I'm not the world's biggest fan of "getting ready" photos but there is something so deeply personal about this portion of a wedding day for the bride and her family members that I always walk away from it with some of my favorite photos of the day. For Jessica and her girls, it was no exception. Not only did I get to watch how she interacted with her three bridesmaids, I got to see a bit of the personal interactions between her and her extended family members that would prove vital later that day. Because of this period, I made sure to focus on photos involving her and her adorable grandmother, pictured at the top of this section, as well as watch Jessica's emotions slowly change as it got closer and closer to the first looks with her day and soon-to-be husband.
Jessica was all smiles as the day began but, like every bride I've ever had the privliage of photographing, the true weight of the day and the emotions of the moments that were about to happen slowly crept onto her face as the time to the day's major events drew closer. It's this time that I find my job is the most important. Normally during this period, I try to snap bridal portraits of the bride in her dress and it's key to keep your client as relaxed as possible. The photos I took of Jessica during this time are some of my favorite bridal portraits ever, no doubt because of our history together and our ability to find that comfort level and forget the distractions of the big day.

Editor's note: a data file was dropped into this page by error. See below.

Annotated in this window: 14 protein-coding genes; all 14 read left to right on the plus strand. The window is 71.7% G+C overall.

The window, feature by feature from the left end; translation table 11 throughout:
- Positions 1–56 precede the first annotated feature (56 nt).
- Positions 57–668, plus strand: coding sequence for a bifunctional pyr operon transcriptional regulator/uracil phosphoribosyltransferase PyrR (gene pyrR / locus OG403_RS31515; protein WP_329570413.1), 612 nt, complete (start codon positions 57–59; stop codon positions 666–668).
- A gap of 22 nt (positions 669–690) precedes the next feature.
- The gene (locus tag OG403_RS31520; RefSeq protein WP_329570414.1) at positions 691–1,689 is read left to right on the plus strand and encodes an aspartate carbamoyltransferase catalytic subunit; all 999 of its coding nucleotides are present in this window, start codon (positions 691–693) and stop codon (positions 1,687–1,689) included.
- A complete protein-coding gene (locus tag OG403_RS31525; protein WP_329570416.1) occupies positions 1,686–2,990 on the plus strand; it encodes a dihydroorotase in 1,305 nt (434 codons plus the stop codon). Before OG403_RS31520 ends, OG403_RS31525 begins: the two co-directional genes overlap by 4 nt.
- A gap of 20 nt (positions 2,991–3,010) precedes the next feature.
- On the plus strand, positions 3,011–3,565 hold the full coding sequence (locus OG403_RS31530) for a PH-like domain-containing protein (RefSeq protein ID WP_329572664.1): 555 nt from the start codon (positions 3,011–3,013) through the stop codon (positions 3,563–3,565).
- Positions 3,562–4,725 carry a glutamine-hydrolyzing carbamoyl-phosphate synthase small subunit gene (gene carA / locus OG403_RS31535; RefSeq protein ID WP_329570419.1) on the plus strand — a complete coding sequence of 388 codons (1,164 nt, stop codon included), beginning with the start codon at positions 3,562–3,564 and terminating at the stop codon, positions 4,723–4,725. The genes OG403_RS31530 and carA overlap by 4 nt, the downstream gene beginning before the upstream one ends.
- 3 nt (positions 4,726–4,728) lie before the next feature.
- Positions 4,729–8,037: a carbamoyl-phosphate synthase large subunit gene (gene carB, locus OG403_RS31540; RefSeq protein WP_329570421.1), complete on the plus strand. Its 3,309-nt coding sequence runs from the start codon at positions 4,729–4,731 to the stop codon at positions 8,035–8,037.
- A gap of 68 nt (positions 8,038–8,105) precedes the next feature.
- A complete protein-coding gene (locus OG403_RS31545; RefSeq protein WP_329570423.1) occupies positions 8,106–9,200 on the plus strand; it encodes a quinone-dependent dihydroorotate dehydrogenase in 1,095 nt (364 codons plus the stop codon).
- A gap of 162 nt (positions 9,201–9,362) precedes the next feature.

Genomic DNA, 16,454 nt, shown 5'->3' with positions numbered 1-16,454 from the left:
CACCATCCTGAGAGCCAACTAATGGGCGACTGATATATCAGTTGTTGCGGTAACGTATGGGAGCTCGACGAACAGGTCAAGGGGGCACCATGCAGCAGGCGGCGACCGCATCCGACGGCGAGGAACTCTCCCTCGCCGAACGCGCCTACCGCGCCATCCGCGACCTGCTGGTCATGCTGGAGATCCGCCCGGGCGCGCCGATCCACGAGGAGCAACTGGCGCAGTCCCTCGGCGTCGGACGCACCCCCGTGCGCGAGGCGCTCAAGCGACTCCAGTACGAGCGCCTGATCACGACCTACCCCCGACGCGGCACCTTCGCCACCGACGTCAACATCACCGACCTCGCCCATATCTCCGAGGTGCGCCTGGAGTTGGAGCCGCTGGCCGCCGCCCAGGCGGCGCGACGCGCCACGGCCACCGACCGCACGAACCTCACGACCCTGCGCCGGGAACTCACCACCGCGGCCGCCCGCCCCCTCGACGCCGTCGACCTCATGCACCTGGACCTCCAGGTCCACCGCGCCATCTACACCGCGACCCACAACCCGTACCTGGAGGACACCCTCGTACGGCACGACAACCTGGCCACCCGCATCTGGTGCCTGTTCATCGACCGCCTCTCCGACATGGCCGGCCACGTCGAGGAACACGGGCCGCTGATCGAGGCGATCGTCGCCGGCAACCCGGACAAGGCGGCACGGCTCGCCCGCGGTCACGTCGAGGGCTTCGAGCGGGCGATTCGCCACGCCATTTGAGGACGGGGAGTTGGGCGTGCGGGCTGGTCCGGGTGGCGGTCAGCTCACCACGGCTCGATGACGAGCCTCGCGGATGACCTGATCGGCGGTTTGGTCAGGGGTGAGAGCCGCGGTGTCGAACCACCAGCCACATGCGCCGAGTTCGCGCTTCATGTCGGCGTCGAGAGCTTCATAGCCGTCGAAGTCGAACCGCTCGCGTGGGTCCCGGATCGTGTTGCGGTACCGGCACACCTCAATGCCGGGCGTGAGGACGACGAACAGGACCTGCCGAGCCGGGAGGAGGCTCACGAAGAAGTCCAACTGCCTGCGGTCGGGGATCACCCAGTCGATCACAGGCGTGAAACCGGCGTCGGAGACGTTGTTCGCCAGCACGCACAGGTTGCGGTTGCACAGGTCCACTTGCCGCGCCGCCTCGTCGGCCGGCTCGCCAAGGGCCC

But even having said that, there's nothing like capturing those "big emotion" moments that your clients will remember forever. Above, Jessica and her dad lost it a little during their first reveal. Moments later, when Jason would enter the bridal suite for the official "First Look," I expected a similar sight but was instead greeted to nothing but smiles between the bride and groom. This was their moment, the one they had dreamed of for a lifetime and they were both ready to proceed. Together.